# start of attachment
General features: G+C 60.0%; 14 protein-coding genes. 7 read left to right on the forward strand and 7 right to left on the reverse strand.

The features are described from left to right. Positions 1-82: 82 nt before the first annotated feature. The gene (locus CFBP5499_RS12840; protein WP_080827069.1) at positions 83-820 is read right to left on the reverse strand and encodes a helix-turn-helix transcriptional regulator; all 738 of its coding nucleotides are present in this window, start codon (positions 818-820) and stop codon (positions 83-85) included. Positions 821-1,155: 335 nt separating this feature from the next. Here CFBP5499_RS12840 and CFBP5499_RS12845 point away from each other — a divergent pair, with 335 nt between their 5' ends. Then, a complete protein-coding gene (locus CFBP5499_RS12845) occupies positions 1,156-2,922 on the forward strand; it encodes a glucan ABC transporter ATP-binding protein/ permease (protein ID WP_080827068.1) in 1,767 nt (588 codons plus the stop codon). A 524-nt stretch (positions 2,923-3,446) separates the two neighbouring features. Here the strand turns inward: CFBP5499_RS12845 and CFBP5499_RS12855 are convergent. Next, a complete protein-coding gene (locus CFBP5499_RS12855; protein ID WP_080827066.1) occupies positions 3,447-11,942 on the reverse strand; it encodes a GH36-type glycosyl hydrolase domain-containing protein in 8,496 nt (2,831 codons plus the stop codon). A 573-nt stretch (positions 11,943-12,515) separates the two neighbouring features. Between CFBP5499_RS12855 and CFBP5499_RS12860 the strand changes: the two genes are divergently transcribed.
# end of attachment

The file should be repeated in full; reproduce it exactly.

General features: G+C 60.0%; 14 protein-coding genes. 7 read left to right on the forward strand and 7 right to left on the reverse strand.

The features are described from left to right. Positions 1-82: 82 nt before the first annotated feature. The gene (locus CFBP5499_RS12840; protein WP_080827069.1) at positions 83-820 is read right to left on the reverse strand and encodes a helix-turn-helix transcriptional regulator; all 738 of its coding nucleotides are present in this window, start codon (positions 818-820) and stop codon (positions 83-85) included. Positions 821-1,155: 335 nt separating this feature from the next. Here CFBP5499_RS12840 and CFBP5499_RS12845 point away from each other — a divergent pair, with 335 nt between their 5' ends. Then, a complete protein-coding gene (locus CFBP5499_RS12845) occupies positions 1,156-2,922 on the forward strand; it encodes a glucan ABC transporter ATP-binding protein/ permease (protein ID WP_080827068.1) in 1,767 nt (588 codons plus the stop codon). A 524-nt stretch (positions 2,923-3,446) separates the two neighbouring features. Here the strand turns inward: CFBP5499_RS12845 and CFBP5499_RS12855 are convergent. Next, a complete protein-coding gene (locus CFBP5499_RS12855; protein ID WP_080827066.1) occupies positions 3,447-11,942 on the reverse strand; it encodes a GH36-type glycosyl hydrolase domain-containing protein in 8,496 nt (2,831 codons plus the stop codon). A 573-nt stretch (positions 11,943-12,515) separates the two neighbouring features. Between CFBP5499_RS12855 and CFBP5499_RS12860 the strand changes: the two genes are divergently transcribed.